JONES v. STATE

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JONES v. STATE
1975 OK CR 221
542 P.2d 974
Case Number: F-75-570
Decided: 11/13/1975
Oklahoma Court of Criminal Appeals

Appeal from District Court, Oklahoma County; Hegel Branch, Judge.

Steven Wayne Jones, appellant, was convicted of the offense of Unlawful Possession of Marihuana, After Former Conviction of Unlawful Possession of Marihuana; was sentenced to five (5) years' imprisonment, and appeals. Judgment and sentence affirmed.

Don Anderson, Public Defender, Oklahoma County, for appellant.

Larry Derryberry, Atty. Gen., for appellee.

OPINION

BRETT, Presiding Judge:

¶1 Appellant, Steven Wayne Jones, hereinafter referred to as defendant, was charged, tried and convicted in the District Court, Oklahoma County, Case No. CRF-74-2232, for the offense of Unlawful Possession of Marihuana, After Former Conviction of Unlawful Possession of Marihuana, in violation of 63 O.S. 1971 § 2-402 [63-2-402],

¶2 _ B 2. His punishment was fixed at a term of five (5) years' imprisonment, and from said judgment and sentence a timely appeal has been perfected to this Court.

¶3 At approximately 9:00 p.m. on the evening of July 7, 1974, Officer Jim Striplin of the Choctaw Police Department was driving north on Choctaw Road in his patrol car when he noticed a vehicle parked on the wrong side of traffic and partially blocking the roadway on Bypass Road. He approached the car and stopped approximately 10 feet in front of same. He noticed the driver, the only occupant of the vehicle, whom he identified in court as the defendant, had a quart of beer in his hand. As he approached the vehicle, the defendant opened the door and Officer Striplin observed a baggie fall from the driver's side of the vehicle to the ground underneath the car. Officer Striplin retrieved the baggie and found that it contained a green leafy substance. The defendant was placed under arrest and advised of his rights. Particles of this same substance and cigarette papers were found on the front seat of the vehicle, and all of the contraband seized was sealed in an evidence envelope and left with the Oklahoma State Crime Bureau.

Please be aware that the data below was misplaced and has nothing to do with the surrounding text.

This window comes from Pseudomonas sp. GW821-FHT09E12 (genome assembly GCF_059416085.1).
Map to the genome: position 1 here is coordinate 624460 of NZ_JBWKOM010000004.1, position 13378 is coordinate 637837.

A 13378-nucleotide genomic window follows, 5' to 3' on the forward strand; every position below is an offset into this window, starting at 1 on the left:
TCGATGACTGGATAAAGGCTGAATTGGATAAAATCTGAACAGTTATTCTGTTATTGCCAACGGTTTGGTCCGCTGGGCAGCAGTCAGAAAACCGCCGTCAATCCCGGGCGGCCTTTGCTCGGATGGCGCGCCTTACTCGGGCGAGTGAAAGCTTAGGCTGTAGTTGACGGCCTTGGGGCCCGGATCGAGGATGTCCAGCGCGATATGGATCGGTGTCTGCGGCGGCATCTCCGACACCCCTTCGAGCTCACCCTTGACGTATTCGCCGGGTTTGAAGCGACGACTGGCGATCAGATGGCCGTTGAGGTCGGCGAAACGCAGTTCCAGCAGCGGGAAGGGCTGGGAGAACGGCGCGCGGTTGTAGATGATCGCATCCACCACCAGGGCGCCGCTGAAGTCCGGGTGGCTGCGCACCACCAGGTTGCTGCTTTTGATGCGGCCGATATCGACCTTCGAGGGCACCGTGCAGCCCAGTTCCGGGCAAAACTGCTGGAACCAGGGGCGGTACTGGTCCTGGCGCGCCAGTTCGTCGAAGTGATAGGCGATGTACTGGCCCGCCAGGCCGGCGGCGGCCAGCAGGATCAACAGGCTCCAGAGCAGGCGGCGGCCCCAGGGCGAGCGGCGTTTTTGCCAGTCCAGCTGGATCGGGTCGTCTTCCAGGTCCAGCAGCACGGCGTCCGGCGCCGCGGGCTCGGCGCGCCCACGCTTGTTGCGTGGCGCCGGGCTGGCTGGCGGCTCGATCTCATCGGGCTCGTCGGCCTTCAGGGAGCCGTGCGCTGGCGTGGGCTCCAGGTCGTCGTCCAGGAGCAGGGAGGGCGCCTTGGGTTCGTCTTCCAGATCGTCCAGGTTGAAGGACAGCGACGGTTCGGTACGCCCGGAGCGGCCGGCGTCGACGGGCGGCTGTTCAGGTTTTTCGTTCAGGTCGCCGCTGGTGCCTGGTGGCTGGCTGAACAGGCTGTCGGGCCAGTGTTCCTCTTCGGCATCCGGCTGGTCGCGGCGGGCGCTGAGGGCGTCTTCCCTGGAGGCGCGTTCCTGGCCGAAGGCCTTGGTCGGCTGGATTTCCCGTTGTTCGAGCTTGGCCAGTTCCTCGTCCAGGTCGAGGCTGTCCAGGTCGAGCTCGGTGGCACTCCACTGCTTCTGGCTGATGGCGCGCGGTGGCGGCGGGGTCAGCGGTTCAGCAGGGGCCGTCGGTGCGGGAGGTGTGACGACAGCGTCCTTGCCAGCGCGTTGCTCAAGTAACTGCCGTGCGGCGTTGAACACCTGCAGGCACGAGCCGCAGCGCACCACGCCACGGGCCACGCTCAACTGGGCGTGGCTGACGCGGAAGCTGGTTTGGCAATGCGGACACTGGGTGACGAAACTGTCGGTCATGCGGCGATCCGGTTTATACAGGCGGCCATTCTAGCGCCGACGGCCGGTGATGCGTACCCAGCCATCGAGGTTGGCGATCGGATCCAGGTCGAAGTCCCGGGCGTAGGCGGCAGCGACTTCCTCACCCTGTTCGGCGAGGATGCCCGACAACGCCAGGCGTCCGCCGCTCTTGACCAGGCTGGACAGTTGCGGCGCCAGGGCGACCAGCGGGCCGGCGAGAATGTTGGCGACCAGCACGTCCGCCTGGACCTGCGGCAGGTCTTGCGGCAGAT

¶4 Officer Pack of the Choctaw Police Department testified that he was following Officer Striplin in another patrol car and arrived on the scene within a minute after Officer Striplin. His testimony did not differ substantially from that of Officer Striplin, except for the fact that he did not observe the baggie fall from the vehicle occupied by the defendant.

¶5 Rodney Sherrer testified that he was a forensic chemist for the Oklahoma State Bureau of Investigation. After giving his qualifications and outlining the normal safeguard procedures followed by the Oklahoma State Bureau of Investigation while handling evidence of this type, he stated that he conducted a microscopic examination, a Duquenois-Levine test and a Thin-layer Chromotography test on the green leafy substance contained in the baggie. As a result of these tests it was his opinion that the green leafy substance was marihuana.

¶6 The defendant did not testify and offered no testimony in his defense.

¶7 In the second stage of the proceedings, the previous conviction for unlawful possession of marihuana was stipulated to by both the State and the defense.

¶8 The defendant's first assignment of error alleges that the evidence was insufficient to support the jury's verdict of guilty. Officer Striplin testified that he observed the baggie fall from the vehicle. Rodney Sherrer testified that the baggie did in fact contain marihuana. After a careful examination of the entire record we feel there was competent evidence upon which the jury found the defendant guilty. We have consistently held that where there is competent evidence in the record from which the jury could reasonably conclude that the defendant was guilty as charged, the Court of Criminal Appeals will not interfere with the verdict even though there is sharp conflict in the evidence and different inferences may be drawn therefrom, since it is the exclusive province of the jury to weigh the evidence and determine the facts. See, Jones v. State, Okl.Cr., 468 P.2d 805 (1970).

¶9 The defendant's final assignment of error alleges that the punishment is excessive. We need only observe that the punishment is well within the range provided by law, and does not shock the conscience of this Court. See, Turner v. State, Okl.Cr., 479 P.2d 631 (1971).

¶10 In conclusion we observe the record is free of any error which would justify modification or reversal. The judgment and sentence is, accordingly, affirmed.

BUSSEY and BLISS, JJ., concur.